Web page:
The sunshine has finally popped out to say hello, but so too have the weeds, trees and grasses with all their sneeze-inducing pollen, just wafting around in the summer breeze.
For Britain’s 16 million hay fever sufferers, this time of year can be an actual headache, not to mention the streaming nose, red, itchy eyes and blocked ears that usually strike too.
But by taking some simple steps, anyone experiencing hay fever symptoms should be able to manage the condition and make the most of the long, hot summer too.
Help manage hay fever with these tricks and tips from Allergy UK...
Check the forecast
Monitor pollen forecasts daily and stay indoors wherever possible when the count is high (generally on warmer, dry days). Rain washes pollen from the air, so counts should be lower on cooler, wet days.
Stay off the grass
Limit time spent in rural areas. Sea breezes blow pollen inland, so escape to the coast instead.
Wash it away
Use a saline nasal wash to remove pollens and allergens.
Put up the barriers
Apply an effective allergen barrier balm around the edge of each nostril to trap or block pollens and other allergens and help prevent a reaction.
Allergen barriers are available as balms or gel nasal sprays and some people have found petroleum jelly can help.
Get yourself in a spin
On high pollen days, shower and wash your hair after arriving home and change your clothing.
Keep windows closed
If you’re indoors, shut the windows. This is most important in the early mornings, when pollen is being released, and in the evening when the air cools and pollens that have been carried up into the air begin to fall to ground level again.
Purify your air
If you suffer symptoms indoors, a good air filter should help. Choose one that is proven to trap even small particles (see www.allergyuk.org website for lists of approved air filters).
Ditch the garden chores
Avoid mowing lawns or raking leaves yourself. If you must perform these tasks, use a filtration face mask.
Keep your eyes covered
Wear wraparound sunglasses when outdoors, to keep pollen allergens out of your eyes.
Reach your peak
A hat with a peak or large brim can help keep pollens from your eyes and face.
Be clever with your clothes drying
Avoid drying washing on a clothes-line outside when pollen counts are high.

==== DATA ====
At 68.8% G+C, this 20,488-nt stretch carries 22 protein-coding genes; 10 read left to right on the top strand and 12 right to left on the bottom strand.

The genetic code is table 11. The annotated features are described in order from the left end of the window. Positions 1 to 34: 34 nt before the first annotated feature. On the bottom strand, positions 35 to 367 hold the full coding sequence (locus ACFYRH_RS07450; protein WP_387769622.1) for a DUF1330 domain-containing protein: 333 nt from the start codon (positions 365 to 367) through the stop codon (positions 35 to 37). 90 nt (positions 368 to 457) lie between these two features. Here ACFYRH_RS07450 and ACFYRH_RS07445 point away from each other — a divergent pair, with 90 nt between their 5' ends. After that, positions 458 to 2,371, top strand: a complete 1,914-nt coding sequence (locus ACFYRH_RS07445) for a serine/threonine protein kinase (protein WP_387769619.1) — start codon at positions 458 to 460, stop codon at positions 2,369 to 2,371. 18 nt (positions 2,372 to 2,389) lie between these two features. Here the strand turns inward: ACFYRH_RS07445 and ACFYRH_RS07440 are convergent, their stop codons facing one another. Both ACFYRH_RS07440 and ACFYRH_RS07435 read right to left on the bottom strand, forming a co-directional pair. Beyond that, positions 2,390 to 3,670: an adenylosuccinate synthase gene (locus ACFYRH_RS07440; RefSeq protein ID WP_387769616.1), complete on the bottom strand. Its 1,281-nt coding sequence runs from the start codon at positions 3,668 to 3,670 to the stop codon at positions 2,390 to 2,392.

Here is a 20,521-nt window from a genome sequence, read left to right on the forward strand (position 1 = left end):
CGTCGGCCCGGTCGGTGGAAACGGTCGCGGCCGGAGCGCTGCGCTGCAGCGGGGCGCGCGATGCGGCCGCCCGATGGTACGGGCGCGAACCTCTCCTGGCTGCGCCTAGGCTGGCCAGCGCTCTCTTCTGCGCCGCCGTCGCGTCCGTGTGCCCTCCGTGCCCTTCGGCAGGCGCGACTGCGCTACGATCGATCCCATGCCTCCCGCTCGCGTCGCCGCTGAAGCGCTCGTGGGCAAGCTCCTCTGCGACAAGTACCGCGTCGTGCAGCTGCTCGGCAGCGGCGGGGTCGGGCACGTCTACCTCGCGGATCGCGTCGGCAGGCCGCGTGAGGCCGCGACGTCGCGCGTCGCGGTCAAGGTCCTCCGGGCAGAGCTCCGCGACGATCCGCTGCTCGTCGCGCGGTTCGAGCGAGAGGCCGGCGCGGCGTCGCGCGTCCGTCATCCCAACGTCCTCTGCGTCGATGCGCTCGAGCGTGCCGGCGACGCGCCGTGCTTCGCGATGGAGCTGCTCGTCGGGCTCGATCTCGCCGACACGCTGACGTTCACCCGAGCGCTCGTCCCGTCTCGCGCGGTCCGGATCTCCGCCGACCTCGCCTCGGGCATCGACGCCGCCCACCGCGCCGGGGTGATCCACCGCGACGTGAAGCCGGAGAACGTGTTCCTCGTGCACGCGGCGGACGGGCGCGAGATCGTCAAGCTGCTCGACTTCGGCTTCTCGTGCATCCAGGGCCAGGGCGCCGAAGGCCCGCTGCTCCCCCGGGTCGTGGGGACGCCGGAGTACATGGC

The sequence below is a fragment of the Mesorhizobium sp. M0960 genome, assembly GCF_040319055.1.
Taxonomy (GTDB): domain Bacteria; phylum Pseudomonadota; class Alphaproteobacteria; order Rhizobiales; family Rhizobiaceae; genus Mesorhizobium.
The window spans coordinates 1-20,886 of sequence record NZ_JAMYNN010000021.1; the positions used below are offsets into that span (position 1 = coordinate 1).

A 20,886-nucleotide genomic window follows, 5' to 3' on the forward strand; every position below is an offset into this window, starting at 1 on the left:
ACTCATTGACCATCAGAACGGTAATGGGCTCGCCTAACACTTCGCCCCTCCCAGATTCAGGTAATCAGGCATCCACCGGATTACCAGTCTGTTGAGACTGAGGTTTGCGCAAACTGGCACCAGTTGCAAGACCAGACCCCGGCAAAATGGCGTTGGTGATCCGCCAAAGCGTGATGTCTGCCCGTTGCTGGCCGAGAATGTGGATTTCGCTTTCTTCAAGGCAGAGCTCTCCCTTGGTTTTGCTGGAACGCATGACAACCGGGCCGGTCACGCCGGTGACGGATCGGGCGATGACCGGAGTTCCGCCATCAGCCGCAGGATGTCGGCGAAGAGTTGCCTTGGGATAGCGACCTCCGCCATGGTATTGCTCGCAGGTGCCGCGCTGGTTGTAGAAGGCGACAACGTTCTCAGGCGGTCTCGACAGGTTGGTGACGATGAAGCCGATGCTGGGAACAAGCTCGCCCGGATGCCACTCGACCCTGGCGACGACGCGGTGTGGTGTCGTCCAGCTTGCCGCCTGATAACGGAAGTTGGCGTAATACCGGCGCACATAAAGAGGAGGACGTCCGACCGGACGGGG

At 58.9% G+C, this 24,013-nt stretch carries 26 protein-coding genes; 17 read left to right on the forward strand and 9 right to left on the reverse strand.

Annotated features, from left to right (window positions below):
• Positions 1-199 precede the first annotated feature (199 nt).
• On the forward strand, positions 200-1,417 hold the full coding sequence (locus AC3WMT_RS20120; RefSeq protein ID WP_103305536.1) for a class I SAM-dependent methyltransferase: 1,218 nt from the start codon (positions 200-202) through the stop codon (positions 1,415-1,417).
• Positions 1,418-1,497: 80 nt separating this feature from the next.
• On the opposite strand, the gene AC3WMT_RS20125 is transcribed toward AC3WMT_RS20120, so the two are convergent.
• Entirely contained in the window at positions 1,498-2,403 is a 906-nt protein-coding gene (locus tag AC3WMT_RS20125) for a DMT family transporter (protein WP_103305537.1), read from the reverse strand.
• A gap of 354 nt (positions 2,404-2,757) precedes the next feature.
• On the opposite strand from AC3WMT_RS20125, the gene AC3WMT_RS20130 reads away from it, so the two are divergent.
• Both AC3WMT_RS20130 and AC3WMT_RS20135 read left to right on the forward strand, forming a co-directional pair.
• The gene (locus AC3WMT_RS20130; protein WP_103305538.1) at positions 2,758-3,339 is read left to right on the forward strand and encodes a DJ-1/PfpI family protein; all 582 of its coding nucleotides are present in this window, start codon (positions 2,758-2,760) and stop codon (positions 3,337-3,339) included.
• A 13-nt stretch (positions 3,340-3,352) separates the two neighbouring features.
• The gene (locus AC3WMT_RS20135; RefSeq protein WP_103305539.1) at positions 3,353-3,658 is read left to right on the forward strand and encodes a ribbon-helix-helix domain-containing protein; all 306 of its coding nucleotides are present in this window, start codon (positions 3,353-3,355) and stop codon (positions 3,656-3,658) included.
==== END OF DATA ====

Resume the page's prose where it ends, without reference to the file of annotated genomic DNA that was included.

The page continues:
Ride in comfort
Pollen counts tend to be high along roads with grass verges (dual-carriageways, motorways). Keep car windows closed and the air intake on ‘re-circulate’ when driving.
Choose a car that is fitted with an effective pollen filter, or get an in-car air filter.
Buy make-up that won’t irritate
Choose hypo-allergenic eye make-up, especially mascara.
Don’t let pets get close to your face, as they can carry pollen in their fur.
Wipe pets’ coats with a damp microfibre cloth to remove pollens when they have been out.
Use goggles when swimming, whether in the sea or in a pool.
Some symptoms of hay fever
Hay fever, also known as seasonal allergic rhinitis, affects one in four people in the UK and is mainly caused by grass pollen.
Hay fever is a type of allergy. It happens when your body makes antibodies in response to certain triggers, such as pollen.
The charity Allergy UK estimates that nearly 16 million people have hay fever in the UK. It’s most common in children, particularly teenagers, but you can develop hay fever at any age. The symptoms usually include sneezing, itchy and watery eyes, and a stuffy nose.
Hay fever symptoms vary in severity and may be worse some years than others, depending on the weather conditions and the pollen count. The time of year your symptoms start depends on the types of pollen you’re allergic to.
The symptoms of hay fever include:
n frequent sneezing
n runny or blocked nose
n itchy, red or watery eyes (also known as allergic conjunctivitis)
n an itchy throat, mouth, nose and ears
n cough, caused by postnasal drip (mucus dripping down the throat from the back of the nose)
Less commonly, you may experience:
n the loss of your sense of smell
n facial pain (caused by blocked sinuses)
n tiredness and fatigue
While symptoms of hay fever may be mild, they can interfere with your sleep and your daily activities at school or work.